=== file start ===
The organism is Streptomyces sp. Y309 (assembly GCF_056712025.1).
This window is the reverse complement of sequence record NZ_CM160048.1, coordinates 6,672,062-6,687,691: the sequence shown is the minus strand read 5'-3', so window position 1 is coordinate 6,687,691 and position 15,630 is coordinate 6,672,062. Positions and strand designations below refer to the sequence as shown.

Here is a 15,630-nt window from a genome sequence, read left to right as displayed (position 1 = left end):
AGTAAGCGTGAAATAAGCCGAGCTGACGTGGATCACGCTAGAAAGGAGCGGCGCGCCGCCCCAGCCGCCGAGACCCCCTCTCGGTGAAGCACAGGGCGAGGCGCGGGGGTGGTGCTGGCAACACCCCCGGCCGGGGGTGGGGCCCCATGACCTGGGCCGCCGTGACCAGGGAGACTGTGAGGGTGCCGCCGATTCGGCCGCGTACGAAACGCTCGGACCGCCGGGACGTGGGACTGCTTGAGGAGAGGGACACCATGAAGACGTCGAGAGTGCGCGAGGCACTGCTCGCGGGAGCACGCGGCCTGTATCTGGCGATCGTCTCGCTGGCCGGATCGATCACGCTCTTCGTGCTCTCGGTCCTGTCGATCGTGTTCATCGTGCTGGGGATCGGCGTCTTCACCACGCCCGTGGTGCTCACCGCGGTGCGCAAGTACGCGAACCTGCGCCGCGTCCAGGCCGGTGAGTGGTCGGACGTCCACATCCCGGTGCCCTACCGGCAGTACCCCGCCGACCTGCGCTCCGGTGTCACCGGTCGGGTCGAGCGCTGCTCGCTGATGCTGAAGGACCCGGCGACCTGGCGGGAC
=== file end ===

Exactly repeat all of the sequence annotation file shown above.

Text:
The organism is Streptomyces sp. Y309 (assembly GCF_056712025.1).
This window is the reverse complement of sequence record NZ_CM160048.1, coordinates 6,672,062-6,687,691: the sequence shown is the minus strand read 5'-3', so window position 1 is coordinate 6,687,691 and position 15,630 is coordinate 6,672,062. Positions and strand designations below refer to the sequence as shown.

Here is a 15,630-nt window from a genome sequence, read left to right as displayed (position 1 = left end):
AGTAAGCGTGAAATAAGCCGAGCTGACGTGGATCACGCTAGAAAGGAGCGGCGCGCCGCCCCAGCCGCCGAGACCCCCTCTCGGTGAAGCACAGGGCGAGGCGCGGGGGTGGTGCTGGCAACACCCCCGGCCGGGGGTGGGGCCCCATGACCTGGGCCGCCGTGACCAGGGAGACTGTGAGGGTGCCGCCGATTCGGCCGCGTACGAAACGCTCGGACCGCCGGGACGTGGGACTGCTTGAGGAGAGGGACACCATGAAGACGTCGAGAGTGCGCGAGGCACTGCTCGCGGGAGCACGCGGCCTGTATCTGGCGATCGTCTCGCTGGCCGGATCGATCACGCTCTTCGTGCTCTCGGTCCTGTCGATCGTGTTCATCGTGCTGGGGATCGGCGTCTTCACCACGCCCGTGGTGCTCACCGCGGTGCGCAAGTACGCGAACCTGCGCCGCGTCCAGGCCGGTGAGTGGTCGGACGTCCACATCCCGGTGCCCTACCGGCAGTACCCCGCCGACCTGCGCTCCGGTGTCACCGGTCGGGTCGAGCGCTGCTCGCTGATGCTGAAGGACCCGGCGACCTGGCGGGAC